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Abstract

Cardiovascular diseases are among the major causes of morbity and mortality. Particularly, the prevalence of heart valve disease(damaged heart valve leaflet) is one of the most common ailment. In elderly people, every year 30,000 patients are treated with heart valve replacement surgeries in the developed countries. Mechanical and bioprosthetic heart valves are commonly used in heart valve surgeries. While mechanical valves require the patient to be on blood thinning agent, rest of the life, bioprosthetic valves have only limited life span. Adequate knowledge of the biomechanics of nano-microscale structure and the viscoelastic properties of the native (bovine) heart valves can pave the ways for enhancing the strength of bio-prosthetic heart valves. In present work, we measured the viscoelastic and structural properties of the native bovine myocardiam and valvular tissue of heart valve. These heart valves were taken from bovine hearts and cryopreserved as necessary. The rheological and viscoelastic properties of heart valves were investigated by fixing in formaldehyde and phosphate buffer solutions (PBS). The samples were then tested in SEM (Scanning Electron Microscope) to investigate the microstructure of valve leaflets. Using Dynamic Shear Rheometer, the critical parameters such as modulus of elasticity, storage modulus, loss modulus, complex modulus, complex viscosity and the oscillatory shear properties were thoroughly investigated. Results show that the rheological properties vary with different chemical fixation effects. Chemical fixations like formaldehyde fixation were improving the rheological properties of heart valves. However, there is no significant influence of different time periods of fixations on mechanical properties. The complex modulus as well as the compression and storage moduli of the sample fixed with formaldehyde showed the satisfactory values after the fixation. It was indicating the mechanical strength has improved in terms of its structure, as much as solid/rigid as before the fixation. Also, the viscosity of fresh valve was higher, showing that the aldehyde fixation alters the mechanical property of the heart valve. Through the creep tests, it was investigated that the fixation of the heart valves did affect the viscoelasticity and mechanical properties of the heart valves. The valves become stiffer when they were fixed with formaldehyde. The reactions were less by a whole order of magnitude. However, by fixing the sample in formaldehyde we observed that the aortic valve had much more strength than the fresh sample. Another proof of how the aldehyde fixation drastically affected the stiffness of the valve was in the fact that the extension of the aldehyde-fixed valve under a stress of 5 kPa was less than that of the fresh valve at 0.5 kPa. These outcomes provide significant insights into the correlations between the microstructure and mechanics of the heart valves and their macro scale behaviors under various conditions. These results were modeled using Computer Aided Engineered software. The software can help scientists in evaluating the performance of tissue engineered heart valves with natural heart valves.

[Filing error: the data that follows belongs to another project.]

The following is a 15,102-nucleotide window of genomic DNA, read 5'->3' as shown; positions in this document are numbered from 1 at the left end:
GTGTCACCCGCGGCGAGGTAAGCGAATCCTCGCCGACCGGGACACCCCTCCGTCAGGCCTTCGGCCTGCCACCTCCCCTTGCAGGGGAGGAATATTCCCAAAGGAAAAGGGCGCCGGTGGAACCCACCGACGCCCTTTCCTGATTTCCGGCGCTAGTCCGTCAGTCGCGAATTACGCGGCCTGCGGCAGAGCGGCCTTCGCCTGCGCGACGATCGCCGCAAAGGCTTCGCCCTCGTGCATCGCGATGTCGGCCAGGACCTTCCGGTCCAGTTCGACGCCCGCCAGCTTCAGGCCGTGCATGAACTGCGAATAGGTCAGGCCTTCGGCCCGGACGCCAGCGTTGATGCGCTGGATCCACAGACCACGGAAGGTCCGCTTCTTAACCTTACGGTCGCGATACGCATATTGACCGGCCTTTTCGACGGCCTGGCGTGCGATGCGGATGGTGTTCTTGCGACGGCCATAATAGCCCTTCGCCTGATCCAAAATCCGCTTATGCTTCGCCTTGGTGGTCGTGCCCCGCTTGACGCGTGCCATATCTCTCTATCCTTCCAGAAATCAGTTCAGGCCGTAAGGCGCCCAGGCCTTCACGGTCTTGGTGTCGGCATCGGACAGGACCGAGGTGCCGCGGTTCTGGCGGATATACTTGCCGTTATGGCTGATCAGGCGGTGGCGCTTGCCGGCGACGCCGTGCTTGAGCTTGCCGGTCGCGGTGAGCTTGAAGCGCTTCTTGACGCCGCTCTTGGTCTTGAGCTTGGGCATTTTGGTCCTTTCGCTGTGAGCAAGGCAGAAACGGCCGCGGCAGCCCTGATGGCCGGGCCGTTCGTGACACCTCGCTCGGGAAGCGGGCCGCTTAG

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/content/papers/10.5339/qfarc.2018.HBPD1153
2018-03-15
2019-12-11
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